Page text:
If uptake of a new tool is any measurement, Morgan Stanley reps aren’t interested in supplying clients with sustainable investing options.

Most of the wirehouse’s roughly 16,000 financial advisors have yet to start using a sustainable investing analytics and reporting tool that evaluates client portfolios and calculates if their mix of assets matches their environmental, social and governance (ESG) and impact investment goals, even though the wirehouse unveiled it six months ago.

But those delays hardly worry the Morgan Stanley team members who developed the tool. While the team declined to quantify exactly how many FAs have adopted it, they said the number far exceeds 60. Yet the team insists it factored in, prior to introducing the new tool, a long learning curve for FAs about ESG and impact investing.

“Number one, we have to educate our advisors,” Lily Trager, an executive director and the director of investing with impact for Morgan Stanley Wealth Management, told reporters who were invited this month to learn more about the tool that the wirehouse named “Morgan Stanley Impact Quotient.”

Morgan Stanley’s FAs have historically “been one of the biggest kinks in the hose, in terms of being able to get our clients allocating their dollars to the [ESG and social impact] space; a lack of understanding from financial advisors who, you know, maybe just from a generational perspective, or from a complexity of their job perspective, didn’t take the time to understand the space,” Trager said.

Years of development led to Morgan Stanley’s rollout this summer of its new FA-facing tool, which lets clients first set priorities among more than 100 ESG, sustainability, and impact goals, including ones set by the United Nations, as well as their own customized concerns about climate change or gender pay gaps.

The tool uses both outside ESG rating agency data and Morgan Stanley proprietary analytics to “instantly assess the alignment of [clients] investments with those preferences,” according to Morgan Stanley’s marketing material.

Ultimately, the tool offers recommendations for investments to increase alignment between each clients’ ESG and impact goals and their portfolio composition.

Morgan Stanley management engaged in multiple stages of beta testing the tool and conducted a pilot with 300 of its advisors before sharing it with the entire roster. All Morgan Stanley advisors, after taking a less than 30-minute digital training course on the tool, have access to it.

“Our goal is to get those [FAs] who we believe are more inclined to utilize this tool on a regular and consistent basis,” Trager said. “So, if you think about what defines an advisor that might be more inclined to utilize Morgan Stanley’s Impact Quotient, it would be one who’s digitally engaged, who also has clients that are focused on sustainable impact investing. We’re also working with advisors who are growing, who are innovative and want to leverage more innovative solutions to deliver value to their clients, so it is a subset of the overall 16,000 that we think are going to be most inclined to in this early, early roll-out of the tool,” she added.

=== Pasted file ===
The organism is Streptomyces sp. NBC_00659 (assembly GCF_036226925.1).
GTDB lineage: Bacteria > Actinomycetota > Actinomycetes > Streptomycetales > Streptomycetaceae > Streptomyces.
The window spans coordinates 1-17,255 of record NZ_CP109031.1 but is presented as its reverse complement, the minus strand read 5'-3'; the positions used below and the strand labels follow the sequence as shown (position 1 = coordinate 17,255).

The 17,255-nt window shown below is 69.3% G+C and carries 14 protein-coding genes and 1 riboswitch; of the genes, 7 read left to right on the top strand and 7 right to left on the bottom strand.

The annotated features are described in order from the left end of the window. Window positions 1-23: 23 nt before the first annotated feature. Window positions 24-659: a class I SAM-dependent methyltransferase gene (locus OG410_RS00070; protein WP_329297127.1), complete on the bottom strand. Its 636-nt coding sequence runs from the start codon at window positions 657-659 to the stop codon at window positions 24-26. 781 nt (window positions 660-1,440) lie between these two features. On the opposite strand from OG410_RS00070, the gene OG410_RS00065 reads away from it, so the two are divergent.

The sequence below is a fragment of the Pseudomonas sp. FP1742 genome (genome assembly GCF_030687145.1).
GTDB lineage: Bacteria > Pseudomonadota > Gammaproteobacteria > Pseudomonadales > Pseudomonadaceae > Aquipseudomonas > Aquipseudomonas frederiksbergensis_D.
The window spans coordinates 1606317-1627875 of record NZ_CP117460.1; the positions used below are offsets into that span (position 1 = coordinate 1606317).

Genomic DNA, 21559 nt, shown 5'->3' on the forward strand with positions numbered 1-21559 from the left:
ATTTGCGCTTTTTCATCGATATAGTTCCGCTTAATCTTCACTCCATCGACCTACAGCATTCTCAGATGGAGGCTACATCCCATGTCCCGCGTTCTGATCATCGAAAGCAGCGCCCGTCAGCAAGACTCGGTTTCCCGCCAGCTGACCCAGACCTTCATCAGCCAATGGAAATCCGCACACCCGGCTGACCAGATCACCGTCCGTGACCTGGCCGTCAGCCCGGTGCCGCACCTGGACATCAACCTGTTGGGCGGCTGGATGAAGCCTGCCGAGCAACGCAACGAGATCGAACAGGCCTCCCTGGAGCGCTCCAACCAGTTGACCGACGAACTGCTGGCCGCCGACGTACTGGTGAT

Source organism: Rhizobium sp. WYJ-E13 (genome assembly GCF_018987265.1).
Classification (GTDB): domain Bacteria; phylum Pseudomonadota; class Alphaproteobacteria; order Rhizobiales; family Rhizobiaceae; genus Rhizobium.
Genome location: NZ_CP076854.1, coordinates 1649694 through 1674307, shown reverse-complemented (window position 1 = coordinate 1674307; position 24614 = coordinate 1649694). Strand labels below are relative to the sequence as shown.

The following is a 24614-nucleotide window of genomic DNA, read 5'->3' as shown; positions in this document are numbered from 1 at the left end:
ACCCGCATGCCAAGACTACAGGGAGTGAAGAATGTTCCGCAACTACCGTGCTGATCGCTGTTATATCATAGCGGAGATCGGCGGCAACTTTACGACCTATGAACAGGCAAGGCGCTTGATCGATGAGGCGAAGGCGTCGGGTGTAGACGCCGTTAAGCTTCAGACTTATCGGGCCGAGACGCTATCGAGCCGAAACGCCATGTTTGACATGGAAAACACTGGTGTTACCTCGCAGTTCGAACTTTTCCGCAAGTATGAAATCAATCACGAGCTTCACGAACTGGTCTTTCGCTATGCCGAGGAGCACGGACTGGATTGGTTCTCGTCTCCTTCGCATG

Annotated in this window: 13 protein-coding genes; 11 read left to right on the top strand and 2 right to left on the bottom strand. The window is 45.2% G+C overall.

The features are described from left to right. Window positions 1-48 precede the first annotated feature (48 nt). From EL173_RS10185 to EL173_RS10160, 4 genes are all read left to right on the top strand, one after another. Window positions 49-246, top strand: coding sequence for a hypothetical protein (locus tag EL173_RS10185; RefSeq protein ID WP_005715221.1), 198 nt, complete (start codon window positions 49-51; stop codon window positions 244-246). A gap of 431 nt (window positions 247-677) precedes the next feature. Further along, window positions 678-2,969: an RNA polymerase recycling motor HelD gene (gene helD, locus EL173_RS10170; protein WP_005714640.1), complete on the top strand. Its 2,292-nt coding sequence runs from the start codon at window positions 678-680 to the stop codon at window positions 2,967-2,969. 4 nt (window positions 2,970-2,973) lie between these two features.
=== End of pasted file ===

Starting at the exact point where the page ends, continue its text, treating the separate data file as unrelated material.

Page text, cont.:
Positive early signs

But “early signs of traction are very positive,” Trager said. “Different advisor segments are going to use this tool in different ways to meet their client’s needs,” she said, adding “It’s not one monolithic, you have to pick it all or, or use none of it.”

The tool sits on advisors’ desktops and helps them take clients through three stages of establishing and customizing their ESG or social impact strategy — identifying what it is, evaluating if their current portfolio matches it, and then learning about investment changes and adds that would create a better alignment.

Trager and other of the development team members concede shortages of verifiable ESG, sustainability and social-impact related data limits the tool’s current capabilities.

The Morgan Stanley development team crafted the software and technology behind the tool so, as better and verifiable data sources about ESG and impact consequences of investments grow, its capabilities will grow with them.

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“We built this tool to really capture the broadest areas of interest that clients have, even if the data is not available today. We think that’s actually a critical component of the tool because if we limit the discovery process to only what’s reportable today, as the market quickly grows, we’d have to go back to clients and advisors and say, ‘Oh by the way, this is now available,’” Courtney Thompson, a vice president in Morgan Stanley’s Global Sustainable Finance group, explained.

“We didn’t want to have that shortcoming in the tool and the ability for clients and advisors to have a holistic conversation about what matters to them,” Thompson added.

Trager stressed that her team’s ambitions extend even further; they even hope their tool pushes all stakeholders in the ESG and impact investment sectors to develop more data and analytical infrastructure.

“We also think we can use our platform as a global financial services firm to actually shift the market and reflect back to the data providers where there’s client demand and where there’s gaps and ultimately build that data over time. So that’s an important role that Morgan Stanley Impact Quotient is playing — building infrastructure for the industry,” Trager said.